This year, I spent King’s Day, the Netherlands’ biggest and best party of the year, in my pajamas.

My kids weren’t feeling well, and therefore we never really entertained the notion of going out. Okay, sure, it was considered ever so briefly, but then quickly discarded.

Who wants to drag a feverish toddler into a crowd, in the rain? Not me. No matter how orange the festivities are.

And definitely also not my wife. She’s not into crowds at the best of times.

Our choice to miss out on the biggest party of the year obviously it has something to do with age, and something to do with new responsibilities, and evolving priorities. But the best part of it all: I had a great day. I was delighted to not do anything.

However, it was just a few years ago on King’s Day that I got into a fight with my wife because she wasn’t feeling well, so I went out on my own, desperate for some revelry. 

I didn’t have a wonderful time that King’s Day (and neither did she), but what was important to me was that I didn’t miss out.

Missing out on FOMO

Now, after years of wrestling with the Fear of Missing Out (FOMO), I’ve discovered and embraced the power of the Joy Of Missing Out (JOMO). The term was first coined by Anil Dash, and I stumbled upon Christina Crook’s community some time ago, and it planted the idea in my head. In the case of the Experience JOMO community, the idea applies mostly to technology, social media, and an ‘always-on’ attitude. But it’s equally relevant in real life.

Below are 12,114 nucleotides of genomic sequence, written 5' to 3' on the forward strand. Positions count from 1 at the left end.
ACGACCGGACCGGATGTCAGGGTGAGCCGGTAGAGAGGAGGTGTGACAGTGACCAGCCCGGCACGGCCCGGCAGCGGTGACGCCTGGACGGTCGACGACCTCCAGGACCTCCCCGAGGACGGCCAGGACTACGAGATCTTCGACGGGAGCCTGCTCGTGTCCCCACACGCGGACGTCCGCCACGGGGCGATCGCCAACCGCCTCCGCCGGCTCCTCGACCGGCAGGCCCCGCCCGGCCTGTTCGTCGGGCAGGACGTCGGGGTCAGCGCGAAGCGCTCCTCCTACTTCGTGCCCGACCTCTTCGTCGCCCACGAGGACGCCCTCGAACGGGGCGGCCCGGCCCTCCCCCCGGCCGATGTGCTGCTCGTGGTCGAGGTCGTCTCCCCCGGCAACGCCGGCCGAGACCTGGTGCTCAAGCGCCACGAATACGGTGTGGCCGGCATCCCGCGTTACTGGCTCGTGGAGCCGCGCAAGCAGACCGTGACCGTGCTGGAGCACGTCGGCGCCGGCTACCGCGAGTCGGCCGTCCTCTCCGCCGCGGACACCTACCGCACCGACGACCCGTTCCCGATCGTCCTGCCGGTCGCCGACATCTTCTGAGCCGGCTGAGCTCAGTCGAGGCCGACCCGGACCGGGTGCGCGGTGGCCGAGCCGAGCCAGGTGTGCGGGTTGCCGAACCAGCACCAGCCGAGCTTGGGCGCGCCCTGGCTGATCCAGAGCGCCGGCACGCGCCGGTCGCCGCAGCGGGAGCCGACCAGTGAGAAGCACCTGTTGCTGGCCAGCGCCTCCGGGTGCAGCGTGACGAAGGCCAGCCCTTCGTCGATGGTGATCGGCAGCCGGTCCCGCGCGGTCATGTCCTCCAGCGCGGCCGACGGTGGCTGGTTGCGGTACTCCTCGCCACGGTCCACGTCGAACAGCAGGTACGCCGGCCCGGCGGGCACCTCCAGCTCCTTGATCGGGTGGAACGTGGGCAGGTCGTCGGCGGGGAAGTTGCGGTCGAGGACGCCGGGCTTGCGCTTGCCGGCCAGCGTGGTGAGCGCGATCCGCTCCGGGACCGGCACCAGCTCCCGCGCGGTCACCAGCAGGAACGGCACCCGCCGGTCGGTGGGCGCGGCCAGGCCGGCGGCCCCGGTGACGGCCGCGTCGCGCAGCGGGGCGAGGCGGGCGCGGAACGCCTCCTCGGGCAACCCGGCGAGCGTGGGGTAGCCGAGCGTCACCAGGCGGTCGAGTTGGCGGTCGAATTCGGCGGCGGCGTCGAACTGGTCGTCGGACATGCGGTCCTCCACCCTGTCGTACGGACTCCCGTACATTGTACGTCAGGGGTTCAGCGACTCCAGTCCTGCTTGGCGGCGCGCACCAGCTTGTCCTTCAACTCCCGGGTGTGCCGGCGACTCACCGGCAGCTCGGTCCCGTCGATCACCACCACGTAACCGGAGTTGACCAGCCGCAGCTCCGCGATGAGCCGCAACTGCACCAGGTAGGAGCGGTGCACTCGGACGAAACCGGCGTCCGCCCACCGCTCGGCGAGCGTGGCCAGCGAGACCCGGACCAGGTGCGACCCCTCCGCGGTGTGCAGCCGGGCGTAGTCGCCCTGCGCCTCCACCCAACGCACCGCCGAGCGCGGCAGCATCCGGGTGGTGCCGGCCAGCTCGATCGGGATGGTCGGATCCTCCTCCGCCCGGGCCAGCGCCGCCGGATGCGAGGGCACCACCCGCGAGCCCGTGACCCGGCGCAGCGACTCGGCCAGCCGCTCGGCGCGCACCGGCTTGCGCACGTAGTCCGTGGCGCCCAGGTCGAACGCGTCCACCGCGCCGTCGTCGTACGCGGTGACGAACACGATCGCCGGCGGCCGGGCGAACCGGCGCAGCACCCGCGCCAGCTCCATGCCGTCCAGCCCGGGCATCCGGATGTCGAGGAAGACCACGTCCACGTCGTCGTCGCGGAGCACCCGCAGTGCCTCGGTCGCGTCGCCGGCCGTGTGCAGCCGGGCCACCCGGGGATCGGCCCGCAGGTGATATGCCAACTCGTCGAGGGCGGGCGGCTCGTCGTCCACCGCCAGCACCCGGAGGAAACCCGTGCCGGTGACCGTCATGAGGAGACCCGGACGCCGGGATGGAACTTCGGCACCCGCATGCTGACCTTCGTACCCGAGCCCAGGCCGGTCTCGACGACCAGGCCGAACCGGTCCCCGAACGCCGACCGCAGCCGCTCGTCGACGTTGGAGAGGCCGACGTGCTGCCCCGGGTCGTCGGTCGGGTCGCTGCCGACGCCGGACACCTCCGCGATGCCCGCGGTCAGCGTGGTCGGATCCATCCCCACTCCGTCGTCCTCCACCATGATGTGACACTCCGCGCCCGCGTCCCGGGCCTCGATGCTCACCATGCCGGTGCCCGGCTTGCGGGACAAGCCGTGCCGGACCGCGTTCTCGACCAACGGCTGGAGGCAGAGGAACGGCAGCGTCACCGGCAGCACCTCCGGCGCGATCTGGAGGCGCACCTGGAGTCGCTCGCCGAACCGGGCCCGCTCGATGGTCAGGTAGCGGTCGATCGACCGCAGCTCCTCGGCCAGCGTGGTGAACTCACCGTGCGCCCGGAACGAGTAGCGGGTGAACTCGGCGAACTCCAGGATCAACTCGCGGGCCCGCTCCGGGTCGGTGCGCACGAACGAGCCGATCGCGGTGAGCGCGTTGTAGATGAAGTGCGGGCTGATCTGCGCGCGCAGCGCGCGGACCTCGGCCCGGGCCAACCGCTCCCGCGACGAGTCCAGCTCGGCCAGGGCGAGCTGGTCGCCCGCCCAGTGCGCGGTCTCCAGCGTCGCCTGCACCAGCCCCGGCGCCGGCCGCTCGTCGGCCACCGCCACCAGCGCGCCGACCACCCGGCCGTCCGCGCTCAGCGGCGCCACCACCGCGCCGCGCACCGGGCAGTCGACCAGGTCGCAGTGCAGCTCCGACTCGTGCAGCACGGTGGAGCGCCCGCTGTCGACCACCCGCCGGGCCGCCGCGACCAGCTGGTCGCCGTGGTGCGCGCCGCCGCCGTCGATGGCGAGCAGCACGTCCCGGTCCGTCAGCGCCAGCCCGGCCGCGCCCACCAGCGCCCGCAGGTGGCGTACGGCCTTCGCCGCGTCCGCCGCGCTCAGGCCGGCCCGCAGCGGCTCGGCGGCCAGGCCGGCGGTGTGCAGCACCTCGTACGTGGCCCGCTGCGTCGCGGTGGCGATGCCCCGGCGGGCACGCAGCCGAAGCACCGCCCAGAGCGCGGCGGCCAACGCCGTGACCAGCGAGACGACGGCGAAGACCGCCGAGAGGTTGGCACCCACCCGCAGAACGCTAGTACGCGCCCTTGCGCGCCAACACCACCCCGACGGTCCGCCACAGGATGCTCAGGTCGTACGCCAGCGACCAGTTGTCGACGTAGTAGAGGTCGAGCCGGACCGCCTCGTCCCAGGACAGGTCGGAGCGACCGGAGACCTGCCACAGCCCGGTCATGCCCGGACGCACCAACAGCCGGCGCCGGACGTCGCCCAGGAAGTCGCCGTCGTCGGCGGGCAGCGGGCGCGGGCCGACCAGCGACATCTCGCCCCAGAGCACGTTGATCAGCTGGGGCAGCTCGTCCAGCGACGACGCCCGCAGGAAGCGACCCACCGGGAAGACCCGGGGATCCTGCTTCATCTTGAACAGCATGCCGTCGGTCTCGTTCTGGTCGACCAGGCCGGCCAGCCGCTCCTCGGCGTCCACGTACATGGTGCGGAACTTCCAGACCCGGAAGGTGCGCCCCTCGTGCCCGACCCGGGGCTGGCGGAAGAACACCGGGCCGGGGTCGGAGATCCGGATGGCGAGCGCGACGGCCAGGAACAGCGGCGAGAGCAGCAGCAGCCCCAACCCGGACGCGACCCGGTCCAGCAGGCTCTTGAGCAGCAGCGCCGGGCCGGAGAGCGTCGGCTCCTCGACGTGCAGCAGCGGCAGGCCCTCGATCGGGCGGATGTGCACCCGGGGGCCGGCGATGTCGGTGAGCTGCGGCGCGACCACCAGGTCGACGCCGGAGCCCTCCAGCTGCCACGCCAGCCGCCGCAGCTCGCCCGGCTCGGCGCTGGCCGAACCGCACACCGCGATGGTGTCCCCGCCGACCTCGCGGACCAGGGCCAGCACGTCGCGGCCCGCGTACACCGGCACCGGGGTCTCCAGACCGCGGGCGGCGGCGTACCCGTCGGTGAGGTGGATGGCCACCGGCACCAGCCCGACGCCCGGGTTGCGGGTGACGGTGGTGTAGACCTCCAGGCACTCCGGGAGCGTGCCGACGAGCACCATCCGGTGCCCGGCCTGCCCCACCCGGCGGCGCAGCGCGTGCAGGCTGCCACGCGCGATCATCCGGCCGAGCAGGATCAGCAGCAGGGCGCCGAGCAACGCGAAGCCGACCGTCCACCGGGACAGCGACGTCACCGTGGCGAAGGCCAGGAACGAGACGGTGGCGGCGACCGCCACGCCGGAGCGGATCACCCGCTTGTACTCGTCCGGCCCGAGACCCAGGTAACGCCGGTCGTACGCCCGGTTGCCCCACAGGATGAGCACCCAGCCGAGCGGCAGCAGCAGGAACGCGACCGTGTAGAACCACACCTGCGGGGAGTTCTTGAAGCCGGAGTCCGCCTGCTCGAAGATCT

The key for me in decoupling from my FOMO was finding that I could replace it with something else. It wasn’t just letting go of that thing I wanted to do, it was reveling in the opportunity to not do that thing and do something else instead.

That high school party you’re grounded for, that ski trip you wanted to go on, that unmissable concert you didn’t get tickets for? Fuck ’em. Make homemade pizzas and watch Back to the Future 2, or take a bath and go to bed early. Or go to the gym.

Or in the case of King’s Day 2019, stay in your pj’s all day and play with your kids.